Winners all round. . . .you might think.

Unfortunately, as they have discovered at one southern stadium, these things tend to leak out. . . .


Edmund Burke famously said “Those who don’t know history are doomed to repeat it” and as a student of greyhound history, there are regular instances of old issues returning to the fore.

Anyone reading the recent Remember When page from April 1960 (you can find hundreds of old articles via the ‘Star Sections’ button on the home page), will recall how the recently constituted Bord na gCon felt the need to introduce a rule to disqualify ‘faulty’ dogs in sales trials.

It came about because British racegoers were being fitted-up with un-genuine dogs in auctions.

Basically, the cleanest way, with fewest repercussions, to offload an unsound or ungenuine hound, was to put it in the auctions.

The Bord’s move didn’t prevent those hounds being born, it merely offered the flimsiest of filters for the worst offenders and helped restore some buyer confidence.

Within the last week, I have had three calls from owners of recent sales purchases – it wouldn’t be fair to say which sales – complaining that they had been sold ‘faulty’ dogs.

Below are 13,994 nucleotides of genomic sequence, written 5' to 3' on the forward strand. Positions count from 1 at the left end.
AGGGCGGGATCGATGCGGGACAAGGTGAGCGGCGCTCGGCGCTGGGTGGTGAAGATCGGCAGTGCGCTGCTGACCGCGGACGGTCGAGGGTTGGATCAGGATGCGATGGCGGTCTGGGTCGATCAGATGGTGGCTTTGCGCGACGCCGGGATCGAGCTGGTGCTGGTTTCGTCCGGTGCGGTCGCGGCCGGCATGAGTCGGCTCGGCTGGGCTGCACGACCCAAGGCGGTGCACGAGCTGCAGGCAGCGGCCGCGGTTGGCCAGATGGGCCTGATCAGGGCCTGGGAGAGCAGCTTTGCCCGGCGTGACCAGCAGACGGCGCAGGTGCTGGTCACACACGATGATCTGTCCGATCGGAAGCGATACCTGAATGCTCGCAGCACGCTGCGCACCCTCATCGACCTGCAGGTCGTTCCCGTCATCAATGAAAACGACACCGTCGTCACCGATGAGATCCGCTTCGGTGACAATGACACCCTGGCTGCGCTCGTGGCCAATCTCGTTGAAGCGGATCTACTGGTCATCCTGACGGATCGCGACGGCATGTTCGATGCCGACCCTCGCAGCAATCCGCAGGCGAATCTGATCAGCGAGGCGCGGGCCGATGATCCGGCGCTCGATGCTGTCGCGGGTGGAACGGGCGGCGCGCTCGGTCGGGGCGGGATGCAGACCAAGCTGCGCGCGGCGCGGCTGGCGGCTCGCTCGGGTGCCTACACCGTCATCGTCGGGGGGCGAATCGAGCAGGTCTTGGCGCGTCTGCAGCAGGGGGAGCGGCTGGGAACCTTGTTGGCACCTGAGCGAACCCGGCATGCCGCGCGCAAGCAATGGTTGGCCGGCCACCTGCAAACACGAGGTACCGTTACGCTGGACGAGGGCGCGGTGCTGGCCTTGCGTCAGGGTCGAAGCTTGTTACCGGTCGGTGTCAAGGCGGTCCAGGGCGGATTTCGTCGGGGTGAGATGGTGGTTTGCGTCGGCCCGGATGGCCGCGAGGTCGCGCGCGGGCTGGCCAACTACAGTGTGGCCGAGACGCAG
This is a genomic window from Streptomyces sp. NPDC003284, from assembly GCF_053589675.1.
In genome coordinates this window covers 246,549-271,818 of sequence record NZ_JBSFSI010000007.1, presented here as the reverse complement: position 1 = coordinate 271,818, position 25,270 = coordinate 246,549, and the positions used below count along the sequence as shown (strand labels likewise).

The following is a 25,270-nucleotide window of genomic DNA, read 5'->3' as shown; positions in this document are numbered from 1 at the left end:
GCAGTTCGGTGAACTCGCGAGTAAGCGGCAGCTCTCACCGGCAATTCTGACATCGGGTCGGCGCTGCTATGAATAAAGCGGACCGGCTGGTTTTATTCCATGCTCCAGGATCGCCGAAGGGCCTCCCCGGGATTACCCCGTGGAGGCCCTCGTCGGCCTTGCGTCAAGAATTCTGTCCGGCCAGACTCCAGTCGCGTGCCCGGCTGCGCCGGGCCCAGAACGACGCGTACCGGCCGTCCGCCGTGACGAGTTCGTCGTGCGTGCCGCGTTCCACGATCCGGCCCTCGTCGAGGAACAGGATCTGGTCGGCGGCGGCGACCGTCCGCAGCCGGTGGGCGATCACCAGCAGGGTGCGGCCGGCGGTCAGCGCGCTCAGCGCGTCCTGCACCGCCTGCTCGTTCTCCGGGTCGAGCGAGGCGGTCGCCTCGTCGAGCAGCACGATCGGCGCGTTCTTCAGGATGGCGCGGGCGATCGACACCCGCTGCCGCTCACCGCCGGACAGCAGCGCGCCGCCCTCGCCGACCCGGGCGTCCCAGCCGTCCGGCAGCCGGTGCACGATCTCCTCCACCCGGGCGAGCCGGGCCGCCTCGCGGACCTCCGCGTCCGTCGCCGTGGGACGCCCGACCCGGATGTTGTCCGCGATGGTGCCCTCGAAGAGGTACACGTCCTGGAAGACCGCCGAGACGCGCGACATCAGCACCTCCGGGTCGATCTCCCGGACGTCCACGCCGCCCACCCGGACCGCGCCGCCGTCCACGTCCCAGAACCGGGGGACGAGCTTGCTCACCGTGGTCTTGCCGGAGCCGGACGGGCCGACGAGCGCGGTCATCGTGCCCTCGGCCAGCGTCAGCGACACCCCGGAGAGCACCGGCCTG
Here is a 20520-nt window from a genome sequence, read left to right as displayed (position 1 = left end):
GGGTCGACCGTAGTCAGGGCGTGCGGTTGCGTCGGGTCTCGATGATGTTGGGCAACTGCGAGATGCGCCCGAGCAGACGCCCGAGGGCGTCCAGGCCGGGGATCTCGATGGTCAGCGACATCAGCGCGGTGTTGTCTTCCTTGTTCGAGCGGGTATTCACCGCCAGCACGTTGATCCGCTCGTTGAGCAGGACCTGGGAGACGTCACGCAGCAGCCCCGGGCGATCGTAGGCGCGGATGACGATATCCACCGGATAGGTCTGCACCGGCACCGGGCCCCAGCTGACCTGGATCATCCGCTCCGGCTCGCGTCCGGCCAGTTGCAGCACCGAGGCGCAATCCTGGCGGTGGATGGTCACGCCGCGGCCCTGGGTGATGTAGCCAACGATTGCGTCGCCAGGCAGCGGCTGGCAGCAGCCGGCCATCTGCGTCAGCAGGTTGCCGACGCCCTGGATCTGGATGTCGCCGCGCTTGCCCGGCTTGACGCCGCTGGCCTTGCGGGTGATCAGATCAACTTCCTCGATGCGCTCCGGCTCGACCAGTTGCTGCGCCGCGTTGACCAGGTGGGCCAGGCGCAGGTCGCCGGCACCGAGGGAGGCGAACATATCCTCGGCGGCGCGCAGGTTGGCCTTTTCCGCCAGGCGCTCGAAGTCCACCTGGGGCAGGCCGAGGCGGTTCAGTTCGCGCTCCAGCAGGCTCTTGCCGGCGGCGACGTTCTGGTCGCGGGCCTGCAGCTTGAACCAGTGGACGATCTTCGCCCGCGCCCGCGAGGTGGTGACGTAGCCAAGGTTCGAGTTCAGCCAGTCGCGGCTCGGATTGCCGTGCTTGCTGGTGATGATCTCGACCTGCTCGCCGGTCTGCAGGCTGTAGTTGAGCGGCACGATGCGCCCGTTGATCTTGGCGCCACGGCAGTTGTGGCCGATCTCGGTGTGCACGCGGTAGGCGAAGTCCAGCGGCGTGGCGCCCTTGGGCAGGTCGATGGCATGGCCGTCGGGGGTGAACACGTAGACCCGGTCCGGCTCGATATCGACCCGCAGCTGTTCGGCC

The point about history repeating itself is this – faulty dogs have always been born. But with a greyhound surplus and low prices, it was barely worth the breeder’s time entering them in sales.

That is no longer the case. It is the flipside to the welfare bonus about fewer dogs than ever ‘not making the track’.

And as the barrel is scraped. . . . .

So – in the words of Sergeant Esterhouse in Hill Street Blues “Let’s be careful out there”.


There is apparently some vile stuff being spread on the forums at present. I haven’t seen it myself, I have refused to read this toxic filth for many years.

Needless to say, the antis love the forums since they only have a loose grasp of truth and take any help they can get.

I have been contacted in relation to the allegations to ‘expose’ a cover-up with GBGB seemingly avoiding calling an enquiry into multiple rule breaking.

I did some background checks and received, what I considered to be a very reasonable explanation of events surrounding the deaths of three greyhounds. Without going into detail, I was read a veterinary report.

Sadly – unless you agree with allegations, you are deemed to be part of a cover-up – and to that there is no possible response.